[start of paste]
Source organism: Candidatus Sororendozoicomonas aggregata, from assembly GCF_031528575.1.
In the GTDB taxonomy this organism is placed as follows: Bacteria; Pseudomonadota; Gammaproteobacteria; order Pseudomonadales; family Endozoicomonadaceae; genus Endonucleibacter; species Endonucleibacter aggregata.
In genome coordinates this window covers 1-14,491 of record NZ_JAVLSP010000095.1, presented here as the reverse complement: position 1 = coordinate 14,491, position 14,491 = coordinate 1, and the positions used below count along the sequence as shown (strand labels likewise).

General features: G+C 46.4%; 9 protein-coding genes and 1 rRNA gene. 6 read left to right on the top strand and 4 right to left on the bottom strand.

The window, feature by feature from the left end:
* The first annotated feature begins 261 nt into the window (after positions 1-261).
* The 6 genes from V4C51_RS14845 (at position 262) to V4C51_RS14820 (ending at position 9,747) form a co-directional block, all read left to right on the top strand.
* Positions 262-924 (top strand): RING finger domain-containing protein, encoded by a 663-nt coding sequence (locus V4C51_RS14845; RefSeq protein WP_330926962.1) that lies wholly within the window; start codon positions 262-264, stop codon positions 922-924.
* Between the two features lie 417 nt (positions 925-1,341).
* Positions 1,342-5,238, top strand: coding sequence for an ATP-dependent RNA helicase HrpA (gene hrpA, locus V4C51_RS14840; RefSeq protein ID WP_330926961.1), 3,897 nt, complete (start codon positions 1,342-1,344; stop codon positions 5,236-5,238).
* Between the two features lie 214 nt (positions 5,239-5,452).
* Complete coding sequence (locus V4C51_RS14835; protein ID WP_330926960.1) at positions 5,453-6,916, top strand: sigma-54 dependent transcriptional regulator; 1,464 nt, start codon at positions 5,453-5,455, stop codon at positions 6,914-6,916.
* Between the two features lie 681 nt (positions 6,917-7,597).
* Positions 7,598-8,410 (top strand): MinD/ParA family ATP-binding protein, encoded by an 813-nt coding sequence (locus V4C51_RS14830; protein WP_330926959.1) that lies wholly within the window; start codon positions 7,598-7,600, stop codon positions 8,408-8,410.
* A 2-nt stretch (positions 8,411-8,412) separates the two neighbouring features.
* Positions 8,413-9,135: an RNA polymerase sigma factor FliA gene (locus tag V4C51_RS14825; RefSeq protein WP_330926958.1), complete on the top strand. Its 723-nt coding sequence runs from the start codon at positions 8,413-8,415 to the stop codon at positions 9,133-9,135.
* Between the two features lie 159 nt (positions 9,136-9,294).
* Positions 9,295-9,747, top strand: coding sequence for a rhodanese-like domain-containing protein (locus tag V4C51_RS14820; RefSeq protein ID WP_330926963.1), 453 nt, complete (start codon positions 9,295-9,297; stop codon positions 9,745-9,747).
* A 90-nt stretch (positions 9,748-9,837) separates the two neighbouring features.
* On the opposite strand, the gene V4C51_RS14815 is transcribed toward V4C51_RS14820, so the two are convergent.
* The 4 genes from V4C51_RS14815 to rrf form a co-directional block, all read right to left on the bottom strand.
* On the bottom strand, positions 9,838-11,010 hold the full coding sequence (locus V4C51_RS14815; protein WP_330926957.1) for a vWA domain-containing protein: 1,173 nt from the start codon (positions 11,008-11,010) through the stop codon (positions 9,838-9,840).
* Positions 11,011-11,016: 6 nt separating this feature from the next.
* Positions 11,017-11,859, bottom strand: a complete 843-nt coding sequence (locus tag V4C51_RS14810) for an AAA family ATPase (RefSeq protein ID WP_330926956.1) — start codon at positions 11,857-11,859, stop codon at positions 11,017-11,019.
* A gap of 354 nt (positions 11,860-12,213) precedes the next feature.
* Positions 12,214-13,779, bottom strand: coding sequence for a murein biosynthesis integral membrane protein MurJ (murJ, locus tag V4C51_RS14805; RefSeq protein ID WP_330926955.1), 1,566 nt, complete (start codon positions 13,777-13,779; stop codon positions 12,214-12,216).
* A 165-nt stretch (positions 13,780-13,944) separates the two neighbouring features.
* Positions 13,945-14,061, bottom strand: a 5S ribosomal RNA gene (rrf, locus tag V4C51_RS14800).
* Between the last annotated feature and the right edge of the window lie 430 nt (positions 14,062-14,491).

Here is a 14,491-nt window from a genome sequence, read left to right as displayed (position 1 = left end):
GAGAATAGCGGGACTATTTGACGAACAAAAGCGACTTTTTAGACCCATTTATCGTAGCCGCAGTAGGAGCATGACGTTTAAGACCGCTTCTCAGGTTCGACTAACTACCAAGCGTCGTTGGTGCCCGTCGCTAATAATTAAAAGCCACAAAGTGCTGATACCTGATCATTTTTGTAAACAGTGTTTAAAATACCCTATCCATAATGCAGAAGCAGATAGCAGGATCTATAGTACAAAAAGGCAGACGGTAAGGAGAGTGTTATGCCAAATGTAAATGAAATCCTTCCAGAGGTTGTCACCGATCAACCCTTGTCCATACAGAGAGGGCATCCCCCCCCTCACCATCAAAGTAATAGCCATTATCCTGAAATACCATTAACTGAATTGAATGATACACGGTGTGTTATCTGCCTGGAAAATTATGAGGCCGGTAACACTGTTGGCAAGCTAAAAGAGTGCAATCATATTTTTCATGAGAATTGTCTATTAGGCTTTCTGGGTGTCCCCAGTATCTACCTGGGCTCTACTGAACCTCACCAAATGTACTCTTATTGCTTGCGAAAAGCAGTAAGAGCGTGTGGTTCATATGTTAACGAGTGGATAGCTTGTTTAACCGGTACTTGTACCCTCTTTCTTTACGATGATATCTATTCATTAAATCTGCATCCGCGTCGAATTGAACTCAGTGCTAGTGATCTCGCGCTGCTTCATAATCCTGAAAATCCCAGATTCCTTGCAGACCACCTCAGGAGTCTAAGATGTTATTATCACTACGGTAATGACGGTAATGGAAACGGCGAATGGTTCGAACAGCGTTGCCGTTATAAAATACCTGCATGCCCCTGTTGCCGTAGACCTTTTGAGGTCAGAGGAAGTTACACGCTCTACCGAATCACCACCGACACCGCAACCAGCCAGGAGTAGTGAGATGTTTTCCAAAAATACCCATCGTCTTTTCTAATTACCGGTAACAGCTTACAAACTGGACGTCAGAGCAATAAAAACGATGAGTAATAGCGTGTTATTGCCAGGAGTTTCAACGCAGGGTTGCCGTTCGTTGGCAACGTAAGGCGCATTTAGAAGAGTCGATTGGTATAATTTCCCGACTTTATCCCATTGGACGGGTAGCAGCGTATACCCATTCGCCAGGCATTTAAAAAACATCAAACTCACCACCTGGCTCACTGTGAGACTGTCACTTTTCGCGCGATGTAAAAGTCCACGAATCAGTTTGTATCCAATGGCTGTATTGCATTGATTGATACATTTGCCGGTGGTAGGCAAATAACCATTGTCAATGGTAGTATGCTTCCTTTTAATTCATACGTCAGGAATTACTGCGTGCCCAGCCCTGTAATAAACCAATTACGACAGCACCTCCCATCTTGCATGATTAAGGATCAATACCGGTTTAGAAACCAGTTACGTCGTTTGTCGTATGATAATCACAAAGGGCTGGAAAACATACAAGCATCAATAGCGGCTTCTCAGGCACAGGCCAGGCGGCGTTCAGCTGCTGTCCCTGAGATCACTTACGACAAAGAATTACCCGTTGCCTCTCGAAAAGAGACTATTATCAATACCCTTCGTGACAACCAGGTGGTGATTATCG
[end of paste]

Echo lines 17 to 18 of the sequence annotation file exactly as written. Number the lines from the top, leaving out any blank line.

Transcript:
* Between the two features lie 159 nt (positions 9,136-9,294).
* Positions 9,295-9,747, top strand: coding sequence for a rhodanese-like domain-containing protein (locus tag V4C51_RS14820; RefSeq protein ID WP_330926963.1), 453 nt, complete (start codon positions 9,295-9,297; stop codon positions 9,745-9,747).